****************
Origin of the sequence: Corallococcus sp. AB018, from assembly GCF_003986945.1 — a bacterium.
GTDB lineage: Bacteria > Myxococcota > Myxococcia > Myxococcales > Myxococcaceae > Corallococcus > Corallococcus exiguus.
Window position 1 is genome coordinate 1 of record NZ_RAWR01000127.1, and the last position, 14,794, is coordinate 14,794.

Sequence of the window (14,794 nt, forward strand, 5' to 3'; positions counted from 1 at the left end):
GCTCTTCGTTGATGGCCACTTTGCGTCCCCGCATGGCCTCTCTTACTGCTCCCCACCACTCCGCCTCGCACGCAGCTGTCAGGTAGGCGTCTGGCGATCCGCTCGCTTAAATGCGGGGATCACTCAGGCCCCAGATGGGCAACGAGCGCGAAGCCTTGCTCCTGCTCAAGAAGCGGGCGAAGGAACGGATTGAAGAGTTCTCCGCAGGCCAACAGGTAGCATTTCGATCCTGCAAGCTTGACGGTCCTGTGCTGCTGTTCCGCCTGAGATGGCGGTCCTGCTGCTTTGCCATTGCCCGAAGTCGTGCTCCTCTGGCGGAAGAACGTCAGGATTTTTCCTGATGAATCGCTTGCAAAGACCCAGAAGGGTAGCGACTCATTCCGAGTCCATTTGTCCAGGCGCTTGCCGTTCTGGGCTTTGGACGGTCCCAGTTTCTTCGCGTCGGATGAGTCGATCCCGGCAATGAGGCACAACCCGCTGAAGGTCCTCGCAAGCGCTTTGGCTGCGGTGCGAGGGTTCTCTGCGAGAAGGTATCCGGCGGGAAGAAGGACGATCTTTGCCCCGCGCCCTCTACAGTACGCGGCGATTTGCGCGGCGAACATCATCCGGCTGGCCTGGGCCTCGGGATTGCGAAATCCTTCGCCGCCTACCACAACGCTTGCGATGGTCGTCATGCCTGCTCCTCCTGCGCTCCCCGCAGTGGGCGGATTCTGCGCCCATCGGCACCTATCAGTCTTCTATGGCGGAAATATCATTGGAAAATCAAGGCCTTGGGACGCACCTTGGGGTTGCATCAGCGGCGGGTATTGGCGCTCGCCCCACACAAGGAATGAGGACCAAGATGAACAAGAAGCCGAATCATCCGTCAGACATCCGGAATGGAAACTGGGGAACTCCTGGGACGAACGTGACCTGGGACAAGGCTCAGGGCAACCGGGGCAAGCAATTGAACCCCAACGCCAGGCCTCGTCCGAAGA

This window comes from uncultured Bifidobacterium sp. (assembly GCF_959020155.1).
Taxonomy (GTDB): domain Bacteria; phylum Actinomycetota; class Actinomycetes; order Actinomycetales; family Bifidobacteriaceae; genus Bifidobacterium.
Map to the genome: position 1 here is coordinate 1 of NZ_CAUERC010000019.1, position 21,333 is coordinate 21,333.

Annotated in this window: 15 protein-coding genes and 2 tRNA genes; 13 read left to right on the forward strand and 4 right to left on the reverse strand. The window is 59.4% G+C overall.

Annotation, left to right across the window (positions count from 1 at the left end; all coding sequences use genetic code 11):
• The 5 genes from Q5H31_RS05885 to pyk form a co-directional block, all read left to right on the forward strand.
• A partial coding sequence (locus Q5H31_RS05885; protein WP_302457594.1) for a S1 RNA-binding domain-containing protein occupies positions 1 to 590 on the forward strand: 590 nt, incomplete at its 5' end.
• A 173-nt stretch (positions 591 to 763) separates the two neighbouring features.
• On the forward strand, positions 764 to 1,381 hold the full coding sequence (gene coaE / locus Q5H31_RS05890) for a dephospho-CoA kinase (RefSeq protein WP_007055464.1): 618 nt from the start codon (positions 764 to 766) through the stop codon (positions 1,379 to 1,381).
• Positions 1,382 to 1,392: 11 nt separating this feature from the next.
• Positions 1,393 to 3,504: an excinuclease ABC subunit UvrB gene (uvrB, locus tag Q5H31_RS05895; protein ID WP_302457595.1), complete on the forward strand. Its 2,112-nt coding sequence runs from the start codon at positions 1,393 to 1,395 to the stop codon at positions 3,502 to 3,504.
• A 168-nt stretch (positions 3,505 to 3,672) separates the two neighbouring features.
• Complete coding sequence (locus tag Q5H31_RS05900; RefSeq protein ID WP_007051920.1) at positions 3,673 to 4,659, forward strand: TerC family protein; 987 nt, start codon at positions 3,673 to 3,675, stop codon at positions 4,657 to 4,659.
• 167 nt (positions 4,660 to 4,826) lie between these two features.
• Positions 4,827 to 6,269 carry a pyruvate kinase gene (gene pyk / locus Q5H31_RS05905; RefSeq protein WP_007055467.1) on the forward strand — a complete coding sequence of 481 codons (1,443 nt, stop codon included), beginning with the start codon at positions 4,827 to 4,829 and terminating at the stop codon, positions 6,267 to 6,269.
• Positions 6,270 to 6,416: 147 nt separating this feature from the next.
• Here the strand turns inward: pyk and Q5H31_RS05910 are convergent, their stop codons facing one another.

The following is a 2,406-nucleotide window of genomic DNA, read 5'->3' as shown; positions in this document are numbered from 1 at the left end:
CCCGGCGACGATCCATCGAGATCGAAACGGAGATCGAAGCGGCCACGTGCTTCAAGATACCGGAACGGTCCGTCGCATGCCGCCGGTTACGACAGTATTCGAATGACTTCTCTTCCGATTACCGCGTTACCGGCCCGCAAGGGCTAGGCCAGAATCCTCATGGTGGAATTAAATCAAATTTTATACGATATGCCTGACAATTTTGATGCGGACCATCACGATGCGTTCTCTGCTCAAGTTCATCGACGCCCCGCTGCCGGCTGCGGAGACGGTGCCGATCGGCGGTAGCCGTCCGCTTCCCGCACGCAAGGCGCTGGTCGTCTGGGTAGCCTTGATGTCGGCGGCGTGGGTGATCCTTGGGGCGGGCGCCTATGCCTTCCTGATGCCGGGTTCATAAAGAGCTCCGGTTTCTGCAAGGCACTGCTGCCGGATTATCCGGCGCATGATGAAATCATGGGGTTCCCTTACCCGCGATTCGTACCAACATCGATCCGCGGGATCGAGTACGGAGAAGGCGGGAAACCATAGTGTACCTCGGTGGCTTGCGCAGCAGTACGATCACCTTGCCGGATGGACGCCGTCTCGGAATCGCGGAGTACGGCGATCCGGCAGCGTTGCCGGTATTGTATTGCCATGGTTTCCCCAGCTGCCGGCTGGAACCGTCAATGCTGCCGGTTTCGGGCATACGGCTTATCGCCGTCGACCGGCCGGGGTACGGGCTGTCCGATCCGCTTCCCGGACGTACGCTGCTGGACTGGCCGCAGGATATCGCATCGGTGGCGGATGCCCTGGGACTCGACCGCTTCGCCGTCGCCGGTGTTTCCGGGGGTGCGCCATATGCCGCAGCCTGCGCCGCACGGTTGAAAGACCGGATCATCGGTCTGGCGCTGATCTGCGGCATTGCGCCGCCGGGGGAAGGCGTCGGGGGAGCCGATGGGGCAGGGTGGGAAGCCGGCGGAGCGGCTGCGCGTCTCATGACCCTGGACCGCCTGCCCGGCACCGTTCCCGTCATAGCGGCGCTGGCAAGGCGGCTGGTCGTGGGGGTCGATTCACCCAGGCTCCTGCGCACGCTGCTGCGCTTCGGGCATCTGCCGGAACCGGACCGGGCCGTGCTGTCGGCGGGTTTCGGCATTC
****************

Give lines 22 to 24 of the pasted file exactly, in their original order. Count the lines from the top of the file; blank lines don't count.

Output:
• Here the strand turns inward: pyk and Q5H31_RS05910 are convergent, their stop codons facing one another.

The following is a 2,406-nucleotide window of genomic DNA, read 5'->3' as shown; positions in this document are numbered from 1 at the left end:
CCCGGCGACGATCCATCGAGATCGAAACGGAGATCGAAGCGGCCACGTGCTTCAAGATACCGGAACGGTCCGTCGCATGCCGCCGGTTACGACAGTATTCGAATGACTTCTCTTCCGATTACCGCGTTACCGGCCCGCAAGGGCTAGGCCAGAATCCTCATGGTGGAATTAAATCAAATTTTATACGATATGCCTGACAATTTTGATGCGGACCATCACGATGCGTTCTCTGCTCAAGTTCATCGACGCCCCGCTGCCGGCTGCGGAGACGGTGCCGATCGGCGGTAGCCGTCCGCTTCCCGCACGCAAGGCGCTGGTCGTCTGGGTAGCCTTGATGTCGGCGGCGTGGGTGATCCTTGGGGCGGGCGCCTATGCCTTCCTGATGCCGGGTTCATAAAGAGCTCCGGTTTCTGCAAGGCACTGCTGCCGGATTATCCGGCGCATGATGAAATCATGGGGTTCCCTTACCCGCGATTCGTACCAACATCGATCCGCGGGATCGAGTACGGAGAAGGCGGGAAACCATAGTGTACCTCGGTGGCTTGCGCAGCAGTACGATCACCTTGCCGGATGGACGCCGTCTCGGAATCGCGGAGTACGGCGATCCGGCAGCGTTGCCGGTATTGTATTGCCATGGTTTCCCCAGCTGCCGGCTGGAACCGTCAATGCTGCCGGTTTCGGGCATACGGCTTATCGCCGTCGACCGGCCGGGGTACGGGCTGTCCGATCCGCTTCCCGGACGTACGCTGCTGGACTGGCCGCAGGATATCGCATCGGTGGCGGATGCCCTGGGACTCGACCGCTTCGCCGTCGCCGGTGTTTCCGGGGGTGCGCCATATGCCGCAGCCTGCGCCGCACGGTTGAAAGACCGGATCATCGGTCTGGCGCTGATCTGCGGCATTGCGCCGCCGGGGGAAGGCGTCGGGGGAGCCGATGGGGCAGGGTGGGAAGCCGGCGGAGCGGCTGCGCGTCTCATGACCCTGGACCGCCTGCCCGGCACCGTTCCCGTCATAGCGGCGCTGGCAAGGCGGCTGGTCGTGGGGGTCGATTCACCCAGGCTCCTGCGCACGCTGCTGCGCTTCGGGCATCTGCCGGAACCGGACCGGGCCGTGCTGTCGGCGGGTTTCGGCATTC